After news of the list broke, another startling revelation followed days later.
Matt Winter, a graduate student at American University, stumbled upon evidence that the city coordinated with state law enforcement in the surveillance of local activists throughout 2016 — including minute-by-minute updates of a vigil held for Stewart at the site of his death.
Like the list, the activities Winter discovered appeared to be in clear violation of a federal consent decree, signed by Memphis in 1978, which prohibited the city from monitoring constitutionally protected political activities.
Then in August 2017, at a black-led gathering calling on Strickland to remove an equestrian statue of Ku Klux Klan founder Nathan Bedford Forrest from a city park, police arrested seven activists on charges ranging from disorderly conduct to “desecration of a venerated object” for attempting to cover the statue with a tarp. All charges were subsequently dismissed.
Even with charges dropped, the overall message from the list, the Winter discovery, and the arrests at the statue protest echoed 1968: Memphis city government would construe vocal resistance, especially black resistance, as a dangerous threat to public order.
The Sessions Connection
Strickland’s use of police to take on activists coincided with a flurry of “anti-crime” initiatives.
In February 2017, just days after the story of the list broke, the Memphis Shelby County Crime Commission announced a grant to the city (funded by undisclosed donors solicited directly by the mayor) of $6.1 million for recruiting and retaining police.
Then in July 2017, Strickland unveiled a $300,000 advertising campaign called “Fed Up” — essentially a “Just Say No” promotion directed at potential perpetrators that spent public money to reinforce the same message Strickland used to win his 2015 race.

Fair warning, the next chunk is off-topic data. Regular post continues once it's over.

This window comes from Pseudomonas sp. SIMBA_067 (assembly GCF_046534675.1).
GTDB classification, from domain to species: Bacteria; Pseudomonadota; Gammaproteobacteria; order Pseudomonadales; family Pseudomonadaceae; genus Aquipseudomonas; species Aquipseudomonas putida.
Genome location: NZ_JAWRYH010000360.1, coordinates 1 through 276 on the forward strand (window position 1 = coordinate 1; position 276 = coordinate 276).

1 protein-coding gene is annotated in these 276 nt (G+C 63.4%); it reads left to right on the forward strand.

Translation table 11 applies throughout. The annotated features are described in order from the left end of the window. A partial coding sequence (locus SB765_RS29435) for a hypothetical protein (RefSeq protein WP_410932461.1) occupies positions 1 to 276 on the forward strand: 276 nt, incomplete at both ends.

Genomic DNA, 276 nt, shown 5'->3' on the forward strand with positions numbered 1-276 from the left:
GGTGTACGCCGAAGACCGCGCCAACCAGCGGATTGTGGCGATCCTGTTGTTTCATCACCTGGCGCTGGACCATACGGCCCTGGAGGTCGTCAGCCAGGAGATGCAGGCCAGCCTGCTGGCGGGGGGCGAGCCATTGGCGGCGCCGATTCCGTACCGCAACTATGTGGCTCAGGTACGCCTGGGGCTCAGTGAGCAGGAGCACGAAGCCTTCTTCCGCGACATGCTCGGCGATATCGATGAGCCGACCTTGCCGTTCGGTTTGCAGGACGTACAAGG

Strickland moved throughout 2017 not only to expand his anti-crime platform, but also to grow local forces and tighten their ties with the Department of Justice, led by Attorney General Jeff Sessions. He is the same man who Coretta Scott King said in 1986 would “irreparably damage the work of my husband” if appointed as a federal judge.
Such steps seem particularly out of place here. In Shelby County, where Memphis is located, Hillary Rodham Clinton bested Trump by nearly 28 points in the 2016 election.
And yet in May 2017, Strickland met privately with Sessions in search of federal support for his anti-crime platform. Weeks later, the Department of Justice added Memphis to its “National Public Safety Partnership” program, which includes direct federal training for local police.
During Sessions’ visit, Strickland was also among the elected officials present when the county’s juvenile court Judge Dan Michael asked that the court be released from federal oversight.
The mayor did not object when Judge Michael, who wears a cowboy hat and bolo tie, made his request, even though the Department of Justice found in 2012 that the court treats black children more harshly than white children. The “disproportionate minority contact,” as the Department of Justice labels this systemic discrimination, has not decreased despite years of federal intervention.